When I am out protesting and speaking out against the war on drugs, People often ask "what the hell is a matter with you, how can you condone legalized drug use? My answer, wake up drugs are everywhere, in your bars, pharmacies, and supermarkets. The fact is that I do not condone drug use of any sort, including those toxic poisons that doctors prescribe, which are responsible for a 100,000 deaths a year. I'm not suggesting we make heroin, cocaine or amphetamines available the way we do alcohol and cigarettes.
What am I recommending?
Drop the "zero tolerance" baloney and the unrealistic goal of a drug free society. Accept that drug use is here to stay, and accept that marijuana is an herb, no different than saffron or st John's wort.
More specifically, I'm recommending:
My Minimum Acceptable Marijuana Policy
The Minimum Acceptable Marijuana Policy would have to meet ALL of the following criteria:
Makes it legal for any person any age to possess and use Marijuana with permission and / or prescription of their personal physician.
Specifically prohibits the use of marijuana before or while driving, in public areas, restaurants, clubs, offices and workplaces.
Makes it legal for any person 18 years or older to smoke marijuana for medicinal or recreational use in the confines of their own home.
Makes it legal to smoke outdoors only with permission or by policy of the property owners, out of sight of those who would / could object.
Makes it legal for persons 18 years of age or older to possess up to one ounce of marijuana anywhere anytime period.
Allows for not more than a 10% tax and or users fee for State and not more than 10% for the federal Government.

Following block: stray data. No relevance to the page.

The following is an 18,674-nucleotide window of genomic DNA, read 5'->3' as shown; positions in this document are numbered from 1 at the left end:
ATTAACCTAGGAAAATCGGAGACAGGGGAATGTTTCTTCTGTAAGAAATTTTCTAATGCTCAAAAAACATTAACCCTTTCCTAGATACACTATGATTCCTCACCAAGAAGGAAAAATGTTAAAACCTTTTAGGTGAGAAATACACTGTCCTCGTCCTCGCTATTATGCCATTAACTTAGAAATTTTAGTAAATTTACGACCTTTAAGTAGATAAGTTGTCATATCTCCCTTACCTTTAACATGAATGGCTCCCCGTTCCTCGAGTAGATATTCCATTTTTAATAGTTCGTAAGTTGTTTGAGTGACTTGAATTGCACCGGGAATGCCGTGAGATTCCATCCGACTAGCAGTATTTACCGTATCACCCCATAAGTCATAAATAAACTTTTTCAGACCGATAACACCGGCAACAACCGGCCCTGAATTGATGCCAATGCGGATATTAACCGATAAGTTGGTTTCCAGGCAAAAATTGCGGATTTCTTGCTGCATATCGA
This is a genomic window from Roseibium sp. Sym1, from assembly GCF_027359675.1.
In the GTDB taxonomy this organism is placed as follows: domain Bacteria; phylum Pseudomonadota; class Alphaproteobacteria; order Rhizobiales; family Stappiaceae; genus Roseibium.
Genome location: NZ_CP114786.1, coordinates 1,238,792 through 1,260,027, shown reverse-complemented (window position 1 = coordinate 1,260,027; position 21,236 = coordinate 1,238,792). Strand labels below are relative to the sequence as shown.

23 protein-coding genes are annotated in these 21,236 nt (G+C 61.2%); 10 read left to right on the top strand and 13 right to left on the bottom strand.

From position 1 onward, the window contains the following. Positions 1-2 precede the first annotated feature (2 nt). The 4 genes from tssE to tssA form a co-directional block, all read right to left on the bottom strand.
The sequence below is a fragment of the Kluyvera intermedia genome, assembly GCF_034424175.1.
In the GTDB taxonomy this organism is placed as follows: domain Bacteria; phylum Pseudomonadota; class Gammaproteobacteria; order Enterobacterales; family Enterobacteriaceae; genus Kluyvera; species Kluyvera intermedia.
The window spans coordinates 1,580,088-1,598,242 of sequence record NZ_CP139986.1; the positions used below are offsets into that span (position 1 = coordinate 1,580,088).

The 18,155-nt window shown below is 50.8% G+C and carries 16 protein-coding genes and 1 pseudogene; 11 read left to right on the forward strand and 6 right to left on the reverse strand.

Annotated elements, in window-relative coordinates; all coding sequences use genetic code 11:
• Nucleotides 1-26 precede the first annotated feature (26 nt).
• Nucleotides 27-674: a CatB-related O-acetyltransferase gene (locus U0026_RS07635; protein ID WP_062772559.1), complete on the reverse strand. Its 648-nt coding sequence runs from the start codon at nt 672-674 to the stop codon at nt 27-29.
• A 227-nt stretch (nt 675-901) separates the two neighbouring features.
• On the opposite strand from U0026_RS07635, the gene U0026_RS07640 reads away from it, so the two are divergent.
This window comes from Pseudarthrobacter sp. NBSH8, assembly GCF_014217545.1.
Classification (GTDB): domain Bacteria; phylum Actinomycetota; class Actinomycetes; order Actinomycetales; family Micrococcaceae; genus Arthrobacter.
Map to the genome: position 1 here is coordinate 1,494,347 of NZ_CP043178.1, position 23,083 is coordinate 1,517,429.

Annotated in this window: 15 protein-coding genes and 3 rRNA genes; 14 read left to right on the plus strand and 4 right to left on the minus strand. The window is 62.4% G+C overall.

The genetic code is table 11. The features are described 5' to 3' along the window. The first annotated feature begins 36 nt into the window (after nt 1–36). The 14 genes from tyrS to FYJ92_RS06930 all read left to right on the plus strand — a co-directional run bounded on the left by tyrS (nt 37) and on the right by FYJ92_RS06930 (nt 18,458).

Makes it legal to grow Marijuana for any and all industrial uses from rope to biomass and for any person 18 years of age or more to grow up to 24 plants per person on private property for personal and or family / household use.
* that doctors be allowed and encouraged to prescribe whatever drugs or herbs that work best, notwithstanding the demonized status of some drugs in the eyes of the law, because Doctors and their patients are best qualified to decide what is medicine not lawyers in Washington D.C..
* that people not be incarcerated for possessing small amounts of any drug for personal use. But also that people who put their fellow citizens at risk by driving while impaired be treated strictly and punished accordingly;
* that employers reject drug testing because they reveal nothing about whether people are impaired in the workplace, but what they have done on their own time over the weekend;
* We step up our efforts to provide honest and effective drug education rather than propaganda programs like DARE.
This is a call for a fundamentally different drug policy. It's not legalization, it's a matter of spending more on treatment and prevention and less on interdiction and enforcement.
Some call it "harm reduction" an approach that aims to reduce the negative consequences of both drug use and drug prohibition.
The truth is most anti-drug war activists aren't really drug legalizers at all. A legalizer, is someone who believes that heroin, cocaine and most or all other drugs should be available over the counter, like alcohol or cigarettes.
This is not to say there is no such thing as a "legalizer." Milton Friedman, and Thomas Szasz, have both argued that total drug legalization is the only rational and ethical way to deal with drugs in our society. Most libertarians and many others agree with them.
U.S. drug prohibition, like alcohol Prohibition decades ago, is responsible for creating vast underground markets, criminalizing millions of otherwise law abiding citizens, corrupting government at every level, infringing on personal freedoms, and legitimizing public policies that are contrary to the very foundations of our country.
I will never be an advocate for over the counter sale of all drugs, and not just because it's not a politically popular argument. I do not believe that total legalization is the right answer.
The fact is, there is no drug legalization movement in America. What there is is a political and social movement for drug policy reform. It consists of the growing number of citizens who have been victimized, in one way or another, by the drug war, and who now believe that our current drug policies are doing more harm than good.
What I am talking about is an approach grounded not in the fear, ignorance, and prejudice , but rather one grounded in common sense, compromise and basic human rights. That's true drug policy reform.
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